Measles can be deadly VS Low trust in vaccination
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Measles can be deadly VS Low trust in vaccination

Views: 35     Author: Site Editor     Publish Time: 2019-06-28      Origin: BBCnews


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Public mistrust of vaccines means the world is taking a step backwards in the fight against deadly yet preventable infectious diseases, warn experts. 

The biggest global study into attitudes on immunisation suggests confidence is low in some regions.

The Wellcome Trust analysis includes responses from more than 140,000 people in over 140 countries.

The World Health Organization lists vaccine hesitancy as one of the top 10 threats to global health.

The global survey reveals the number of people who say they have little confidence or trust in vaccination. 

When asked if vaccines were safe: 

79% "somewhat" or "strongly" agreed

7% somewhat or strongly disagreed

14% neither agreed nor disagreed

When asked if they believed vaccines worked: 

84% agree either strongly or somewhat

5% either strongly or somewhat disagree

12% neither agreed nor disagreed

What about measles?

Countries that were close to eliminating measles have been seeing large outbreaks.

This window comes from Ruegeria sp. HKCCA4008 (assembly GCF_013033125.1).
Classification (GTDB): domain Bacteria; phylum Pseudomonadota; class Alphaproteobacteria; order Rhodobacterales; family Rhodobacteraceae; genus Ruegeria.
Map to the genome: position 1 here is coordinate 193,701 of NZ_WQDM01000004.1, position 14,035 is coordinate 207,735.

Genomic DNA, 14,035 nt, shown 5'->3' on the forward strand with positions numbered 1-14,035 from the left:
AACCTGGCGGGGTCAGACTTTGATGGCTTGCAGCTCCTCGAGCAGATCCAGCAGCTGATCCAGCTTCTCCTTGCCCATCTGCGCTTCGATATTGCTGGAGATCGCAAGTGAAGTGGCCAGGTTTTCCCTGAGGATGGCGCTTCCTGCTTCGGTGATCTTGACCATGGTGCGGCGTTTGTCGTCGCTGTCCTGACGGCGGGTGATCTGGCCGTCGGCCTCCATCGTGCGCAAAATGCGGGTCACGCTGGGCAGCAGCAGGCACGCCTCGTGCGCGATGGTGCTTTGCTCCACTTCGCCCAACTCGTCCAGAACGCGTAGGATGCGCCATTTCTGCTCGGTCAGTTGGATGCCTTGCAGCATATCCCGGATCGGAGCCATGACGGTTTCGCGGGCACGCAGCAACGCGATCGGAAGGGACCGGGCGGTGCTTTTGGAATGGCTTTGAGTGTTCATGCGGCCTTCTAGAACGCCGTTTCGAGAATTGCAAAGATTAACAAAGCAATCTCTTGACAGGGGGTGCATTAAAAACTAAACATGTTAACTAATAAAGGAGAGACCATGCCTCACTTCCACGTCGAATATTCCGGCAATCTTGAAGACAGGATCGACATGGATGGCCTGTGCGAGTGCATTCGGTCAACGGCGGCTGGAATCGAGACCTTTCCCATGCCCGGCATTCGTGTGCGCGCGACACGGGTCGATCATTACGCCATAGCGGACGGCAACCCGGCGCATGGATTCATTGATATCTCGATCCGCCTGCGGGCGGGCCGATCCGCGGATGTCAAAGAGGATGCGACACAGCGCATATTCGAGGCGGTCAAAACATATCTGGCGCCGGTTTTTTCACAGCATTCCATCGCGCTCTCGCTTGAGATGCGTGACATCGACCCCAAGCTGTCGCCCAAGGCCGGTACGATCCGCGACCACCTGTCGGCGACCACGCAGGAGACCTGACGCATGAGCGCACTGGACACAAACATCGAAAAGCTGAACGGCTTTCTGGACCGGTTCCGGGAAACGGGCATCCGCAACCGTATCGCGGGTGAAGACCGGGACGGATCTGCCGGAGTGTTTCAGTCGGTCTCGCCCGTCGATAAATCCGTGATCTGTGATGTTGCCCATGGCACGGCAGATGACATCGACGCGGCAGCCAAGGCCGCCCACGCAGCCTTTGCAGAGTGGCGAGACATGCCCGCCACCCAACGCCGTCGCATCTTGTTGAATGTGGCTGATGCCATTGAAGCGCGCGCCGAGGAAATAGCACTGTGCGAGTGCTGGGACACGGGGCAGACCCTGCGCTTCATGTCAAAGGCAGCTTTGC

Data shows a rise in cases in almost every region of the world, with 30% more cases in 2017 than 2016.

A decision not to vaccinate, for whatever reason, poses a risk to others as well as the individual from being infected themselves.

If enough people are vaccinated, it stops the disease from spreading through a population - something experts call "herd immunity". 

Imran Khan, from the Wellcome Trust, said: "We are really concerned at the moment because for measles, anything less that 95% coverage can lead to outbreaks and that is what we are seeing."


What makes people sceptical?

In the survey, people with more trust in scientists, doctors and nurses tended to be more likely to agree that vaccines were safe. Conversely, those who had sought information 

about science, medicine or health recently appeared to be less likely to agree. 

In the UK, there has been misinformation circulating about the MMR jab and autism. 

Dr Lindstrand said: "One of the most important interventions to counteract doubts and worries about vaccines is to have health workers really well trained and able and ready to 

recommend vaccinations based on scientific truth and to be able to respond correctly to questions and concerns that parents have and communities have."


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